When the results of security categorizations for the identified subsystems are different, the organization carefully examines the interfaces, information flows, and security-relevant dependencies among subsystems and selects security controls for the interconnection of the subsystems to eliminate or reduce potential vulnerabilities in this area. This helps to ensure that the information system is adequately protected. Security controls for the interconnection of subsystems are also employed when the subsystems implement different security policies or are administered by different authorities. The extent to which the security controls are implemented correctly, operating as intended, and producing the desired outcome with respect to meeting the security requirements for the complex information system, can be determined by combining security control assessments at the subsystem level and adding system-level considerations addressing interface issues among subsystems. This approach facilitates a more targeted and cost-effective risk management process by scaling the level of effort of the assessment in accordance with the subsystem security categorization and allowing for reuse of assessment results at the information system level. Figure 2-3 illustrates the concept of decomposition for a complex information system.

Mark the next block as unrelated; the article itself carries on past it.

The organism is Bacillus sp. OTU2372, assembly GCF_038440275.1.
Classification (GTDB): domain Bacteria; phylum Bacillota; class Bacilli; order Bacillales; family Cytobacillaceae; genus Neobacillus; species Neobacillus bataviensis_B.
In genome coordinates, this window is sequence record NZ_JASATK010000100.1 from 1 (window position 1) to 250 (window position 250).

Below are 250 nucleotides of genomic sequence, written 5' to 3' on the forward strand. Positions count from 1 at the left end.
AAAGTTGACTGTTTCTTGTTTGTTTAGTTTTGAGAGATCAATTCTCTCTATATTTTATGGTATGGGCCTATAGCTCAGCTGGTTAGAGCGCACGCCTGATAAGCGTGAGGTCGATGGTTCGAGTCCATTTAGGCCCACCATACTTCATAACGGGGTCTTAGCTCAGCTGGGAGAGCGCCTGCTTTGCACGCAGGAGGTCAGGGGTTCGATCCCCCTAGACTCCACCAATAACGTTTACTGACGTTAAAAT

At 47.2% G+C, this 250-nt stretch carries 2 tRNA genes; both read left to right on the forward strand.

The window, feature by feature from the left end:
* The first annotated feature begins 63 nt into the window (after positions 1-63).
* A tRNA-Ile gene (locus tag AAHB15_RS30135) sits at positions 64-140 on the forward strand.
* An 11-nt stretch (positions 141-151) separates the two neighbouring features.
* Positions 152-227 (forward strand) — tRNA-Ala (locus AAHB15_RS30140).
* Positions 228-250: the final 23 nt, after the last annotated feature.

In the above example, an information system contains a system guard that monitors the flow of information between two local area networks. The information system can be partitioned into multiple subsystems: (i) local area network one; (ii) local area network two; (iii) the system guard separating the two networks; and (iv) several dynamic subsystems that become part of the system at various points in time (see Section 2.3.3). Each subsystem within the information system may be categorized individually. The security categorization of the information system as a whole is not changed by taking into consideration all of the individual subsystem categorizations. When all subsystems within the complex information system have completed an initial security control assessment, the organization takes additional measures to ensure that: (i) security controls not included in the subsystem assessments are assessed for effectiveness; and (ii) the subsystems work together in a manner that meets the security requirements of the information system.
2.3.3 Changing Technologies and the Effect on Information System Boundaries